Thanksgiving is tomorrow, I can hardly believe it. The past couple days we have gotten a few questions about our pumpkin pie recipe.
This recipe was one of our very first desserts we made when we started blogging, and is also included in our first cookbook, Make it Paleo.
Bill’s dad’s pumpkin pie is something that no Thanksgiving dinner should be without, so the year we started blogging, we decided to recreate it in a way that we could eat it for Thanksgiving. It’s become a fan favorite, which we didn’t expect at the time, but it really means a lot to us, because that is such a special family recipe.
Like I said, we have gotten some questions about the pie the past few days, because people are preparing to make this pie for their Thanksgiving meals, and our original recipe doesn’t really look much like the type of desserts we (or anyone in the community) make now. If you haven’t noticed, the grain-free community makes some absolutely stunning baked goods now, and things that are so similar in flavor and texture to wheat based baked goods! This pumpkin pie filling is pretty much perfect to this day, however we got a question about the gelatin we use in the filling. We didn’t even know that Great Lakes Gelatin existed back then (4 years ago), so yes you can absolutely use Great Lakes instead of Knox. We only use Great Lakes grass-fed beef gelatin these days.
For this revised recipe, we simply swapped the Knox gelatin for Great Lakes, as well as used the crust I made for the Cranberry Hand Pies we posted last week. It turned out better than ever! The hand pie crust makes more than enough to fill a standard pie pan, and make a few decorative mini cut outs for the top of the pie.
We always top this pie with some piped whipped heavy cream, or whipped coconut cream, because really, what is pumpkin pie without a generous dollop of whipped cream?!
Thank you all for so much wonderful support over the years, we are so touched that this pie is still loved so much by all of you, and we are just so grateful. We hope all of you have a wonderful Thanksgiving, filled with love, joy, laughter, and of course, delicious food!
Hayley and Bill
- 1/2 cup 1/2 cup 1/2 cup Maple Sugar
- 1.5 cup 1.5 cup 1.5 cup Blanched Almond Flour
- 1.5 cup 1.5 cup 1.5 cup Arrowroot Flour
- 1/2 tsp 1/2 tsp 1/2 tsp Himalayan Pink Salt
- 1/4 tsp 1/4 tsp 1/4 tsp Baking Soda
- 3 Tbsp 3 Tbsp 3 Tbsp Organic [*Spectrum Brand, sustainably sourced] Palm Oil Shortening
- 2 2 2 Egg Whites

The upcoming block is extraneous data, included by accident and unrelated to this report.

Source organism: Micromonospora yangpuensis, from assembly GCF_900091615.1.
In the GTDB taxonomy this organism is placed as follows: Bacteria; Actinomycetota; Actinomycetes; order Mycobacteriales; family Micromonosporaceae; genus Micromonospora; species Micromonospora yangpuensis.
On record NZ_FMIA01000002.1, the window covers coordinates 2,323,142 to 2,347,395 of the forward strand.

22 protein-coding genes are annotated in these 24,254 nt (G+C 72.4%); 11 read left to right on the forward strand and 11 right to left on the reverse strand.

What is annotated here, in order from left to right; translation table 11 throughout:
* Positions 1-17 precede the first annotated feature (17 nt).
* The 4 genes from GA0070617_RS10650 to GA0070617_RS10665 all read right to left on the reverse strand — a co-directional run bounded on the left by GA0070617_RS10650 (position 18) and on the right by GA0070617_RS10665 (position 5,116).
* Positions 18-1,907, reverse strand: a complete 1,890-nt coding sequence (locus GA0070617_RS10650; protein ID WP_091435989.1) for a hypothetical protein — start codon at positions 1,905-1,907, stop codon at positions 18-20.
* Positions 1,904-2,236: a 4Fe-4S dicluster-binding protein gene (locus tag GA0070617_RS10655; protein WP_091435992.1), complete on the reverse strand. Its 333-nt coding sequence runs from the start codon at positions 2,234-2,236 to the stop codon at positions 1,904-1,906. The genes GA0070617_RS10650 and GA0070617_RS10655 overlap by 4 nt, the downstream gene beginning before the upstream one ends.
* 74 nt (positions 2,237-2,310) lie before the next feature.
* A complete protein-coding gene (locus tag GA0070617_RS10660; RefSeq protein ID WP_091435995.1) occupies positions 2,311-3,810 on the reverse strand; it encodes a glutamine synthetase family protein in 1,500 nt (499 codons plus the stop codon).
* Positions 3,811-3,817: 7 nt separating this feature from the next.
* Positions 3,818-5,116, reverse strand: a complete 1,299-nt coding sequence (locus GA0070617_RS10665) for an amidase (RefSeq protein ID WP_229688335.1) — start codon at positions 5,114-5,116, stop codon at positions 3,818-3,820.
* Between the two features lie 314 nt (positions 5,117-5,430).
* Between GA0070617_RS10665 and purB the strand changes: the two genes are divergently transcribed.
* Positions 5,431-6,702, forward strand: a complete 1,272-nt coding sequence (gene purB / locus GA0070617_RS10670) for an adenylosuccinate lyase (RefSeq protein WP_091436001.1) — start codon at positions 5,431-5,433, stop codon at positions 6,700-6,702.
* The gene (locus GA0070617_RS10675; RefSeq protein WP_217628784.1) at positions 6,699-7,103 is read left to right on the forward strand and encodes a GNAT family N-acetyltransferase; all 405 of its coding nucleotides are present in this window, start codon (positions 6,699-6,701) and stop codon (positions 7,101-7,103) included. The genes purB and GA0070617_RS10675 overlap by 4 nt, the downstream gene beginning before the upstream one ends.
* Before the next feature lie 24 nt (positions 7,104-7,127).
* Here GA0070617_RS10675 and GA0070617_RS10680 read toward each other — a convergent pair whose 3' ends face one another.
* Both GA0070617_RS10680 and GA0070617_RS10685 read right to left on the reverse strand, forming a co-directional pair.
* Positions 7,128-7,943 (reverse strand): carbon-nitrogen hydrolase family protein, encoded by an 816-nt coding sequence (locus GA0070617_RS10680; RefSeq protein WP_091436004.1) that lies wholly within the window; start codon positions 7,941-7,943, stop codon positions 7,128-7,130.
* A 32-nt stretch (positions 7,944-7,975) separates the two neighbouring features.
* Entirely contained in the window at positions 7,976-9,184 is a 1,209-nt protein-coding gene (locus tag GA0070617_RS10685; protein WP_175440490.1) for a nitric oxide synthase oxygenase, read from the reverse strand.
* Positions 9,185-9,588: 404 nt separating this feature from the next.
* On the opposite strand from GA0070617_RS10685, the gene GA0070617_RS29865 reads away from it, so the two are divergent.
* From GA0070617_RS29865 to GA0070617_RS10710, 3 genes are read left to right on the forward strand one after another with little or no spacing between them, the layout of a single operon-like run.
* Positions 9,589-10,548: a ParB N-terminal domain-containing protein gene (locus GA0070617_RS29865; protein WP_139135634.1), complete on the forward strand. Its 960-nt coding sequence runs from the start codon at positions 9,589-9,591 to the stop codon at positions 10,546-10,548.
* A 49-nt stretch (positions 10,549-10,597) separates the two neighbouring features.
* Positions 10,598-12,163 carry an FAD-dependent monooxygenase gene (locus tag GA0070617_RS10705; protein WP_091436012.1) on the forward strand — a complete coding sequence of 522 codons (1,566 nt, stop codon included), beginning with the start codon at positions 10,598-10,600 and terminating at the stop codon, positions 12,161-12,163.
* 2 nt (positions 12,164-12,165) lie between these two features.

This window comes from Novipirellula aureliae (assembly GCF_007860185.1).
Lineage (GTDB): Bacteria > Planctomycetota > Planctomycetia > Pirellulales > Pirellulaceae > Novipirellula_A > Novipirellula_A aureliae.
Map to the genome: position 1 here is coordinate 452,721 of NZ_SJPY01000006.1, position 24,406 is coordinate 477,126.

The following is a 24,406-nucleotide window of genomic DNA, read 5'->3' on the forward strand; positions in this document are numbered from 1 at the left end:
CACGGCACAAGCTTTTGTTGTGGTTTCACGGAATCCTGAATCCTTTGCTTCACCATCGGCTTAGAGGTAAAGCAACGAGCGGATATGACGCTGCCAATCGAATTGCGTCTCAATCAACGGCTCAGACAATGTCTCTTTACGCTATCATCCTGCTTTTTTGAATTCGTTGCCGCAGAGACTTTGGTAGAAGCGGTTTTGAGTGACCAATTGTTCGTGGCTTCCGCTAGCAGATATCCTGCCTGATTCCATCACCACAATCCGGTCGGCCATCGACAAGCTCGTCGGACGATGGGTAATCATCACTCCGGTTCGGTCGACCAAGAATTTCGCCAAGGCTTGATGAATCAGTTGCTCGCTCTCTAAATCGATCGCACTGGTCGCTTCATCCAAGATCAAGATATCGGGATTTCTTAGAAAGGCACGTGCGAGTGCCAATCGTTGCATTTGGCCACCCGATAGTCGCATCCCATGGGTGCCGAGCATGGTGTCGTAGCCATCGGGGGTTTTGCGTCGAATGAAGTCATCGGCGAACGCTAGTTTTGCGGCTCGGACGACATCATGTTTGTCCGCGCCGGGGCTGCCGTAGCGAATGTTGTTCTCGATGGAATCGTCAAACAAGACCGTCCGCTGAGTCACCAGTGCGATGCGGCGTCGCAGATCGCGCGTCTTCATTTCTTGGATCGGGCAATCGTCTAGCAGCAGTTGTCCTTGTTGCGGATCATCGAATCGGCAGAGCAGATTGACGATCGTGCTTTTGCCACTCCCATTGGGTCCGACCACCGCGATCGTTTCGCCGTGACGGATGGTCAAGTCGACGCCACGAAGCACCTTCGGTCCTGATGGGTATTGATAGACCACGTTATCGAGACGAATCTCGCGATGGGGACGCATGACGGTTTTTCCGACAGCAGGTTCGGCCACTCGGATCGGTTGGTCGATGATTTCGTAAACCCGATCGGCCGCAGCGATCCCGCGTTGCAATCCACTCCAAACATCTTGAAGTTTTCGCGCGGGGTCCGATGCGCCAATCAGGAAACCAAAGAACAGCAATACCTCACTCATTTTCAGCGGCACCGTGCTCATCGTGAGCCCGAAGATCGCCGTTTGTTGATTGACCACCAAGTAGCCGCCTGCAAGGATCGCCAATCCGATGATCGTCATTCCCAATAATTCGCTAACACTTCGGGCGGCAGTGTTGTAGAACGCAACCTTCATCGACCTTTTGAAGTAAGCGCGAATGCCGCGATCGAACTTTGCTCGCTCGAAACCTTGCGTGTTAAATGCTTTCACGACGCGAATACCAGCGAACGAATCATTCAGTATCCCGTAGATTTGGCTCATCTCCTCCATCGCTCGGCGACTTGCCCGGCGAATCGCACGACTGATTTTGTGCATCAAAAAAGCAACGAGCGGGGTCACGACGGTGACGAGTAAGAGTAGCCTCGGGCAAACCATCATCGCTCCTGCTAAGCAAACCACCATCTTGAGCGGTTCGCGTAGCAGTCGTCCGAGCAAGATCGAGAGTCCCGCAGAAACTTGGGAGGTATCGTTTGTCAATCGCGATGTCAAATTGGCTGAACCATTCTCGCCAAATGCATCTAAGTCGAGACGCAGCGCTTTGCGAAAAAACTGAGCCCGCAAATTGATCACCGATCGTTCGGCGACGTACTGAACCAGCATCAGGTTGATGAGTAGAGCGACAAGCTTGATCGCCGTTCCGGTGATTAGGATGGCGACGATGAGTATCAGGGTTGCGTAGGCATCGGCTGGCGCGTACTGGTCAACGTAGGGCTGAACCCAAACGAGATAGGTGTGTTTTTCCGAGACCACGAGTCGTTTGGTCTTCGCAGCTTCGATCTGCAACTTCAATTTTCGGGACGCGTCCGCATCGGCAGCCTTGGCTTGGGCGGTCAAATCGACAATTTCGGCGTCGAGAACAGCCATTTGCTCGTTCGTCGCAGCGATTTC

- Preheat your oven to 350 degrees, and grease a 9" pie pan with palm shortening.
- In a large mixing bowl, sift together the maple sugar, almond flour, arrowroot flour, sea salt, and baking soda.
- Using your hands, add the palm shortening to the dough. Once the shortening is added to the flours, you will have a crumbly dough.
- Lightly whisk the egg whites, and add them to the dough, using your hands again to knead the dough, until you have a nicely formed, smooth ball of dough.
- Add about 1-2 tablespoons of arrowroot flour to the outside of the dough if it's a touch too sticky.
- Press the dough into the pie pan, forming a 1/4"-thick crust.
- Bake the pie crust for 20 minutes on the middle rack, in the center of the oven, and allow to cool completely before filling.
Any remaining dough left over can be used to roll out for miniature holiday cut-outs to decorate the pie. Bake these on a parchment lined baking sheet for 7-10 minutes.
- 1 1 1 Pie Crust (click for recipe)
- 1/2 cup 1/2 cup 1/2 cup Almond Milk, unsweetened
- 2 tsp 2 tsp 2 tsp Primal Palate Pumpkin Pie Spice
- 1/2 tsp 1/2 tsp 1/2 tsp Salt
- 16 oz 16 oz 16 oz Pumpkin Puree
- 2/3 cup 2/3 cup 2/3 cup Pure Maple Syrup
- 3 3 3 Pastured Eggs, separated
- 1 Tbsp 1 Tbsp 1 Tbsp Beef, Great Lakes brand Unflavored Gelatin
- 1/2 cup 1/2 cup 1/2 cup Organic Heavy Whipping Cream, optional
- Make an almond flour pie crust in a 9-inch pie pan.
- In a saucepan combine pumpkin puree, maple syrup, salt, Primal Palate Pumpkin Pie Spice, egg yolks, and almond milk.
- Whisk thoroughly to combine over medium heat.
- Once the mixture begins to steam, whisk in the gelatin a little bit at a time to prevent clumping.
- Bring the mixture to a low boil while whisking, then remove from heat, and allow to cool.
- Once the pan is cool enough, put the filling in the fridge to chill until it is completely cool, and slightly set.
- If the filling sets too much, allow it to come up in temperature slightly which will allow the gelatin to soften enough to fold the egg whites in, and beat with a hand mixer on high for 20-30 seconds to smooth out the mixture.
- Beat egg whites until stiff peaks have formed. Gently fold the egg whites into the filling mixture.
- Pour filling into pie crust, and smooth the top with an offset spatula.
- Cover pie with plastic wrap and chill in the fridge until set.
- An optional topping is to whip heavy cream and sprinkle with cinnamon.
Dad says to “'beat the hell” out of the egg whites, which is part of the secret to success with this recipe. He says, “you might think you’re beating them too much, but that’s just the right amount. This recipe can be made 1-2 days ahead of time, but refrain from topping with the heavy whipped cream until just before serving.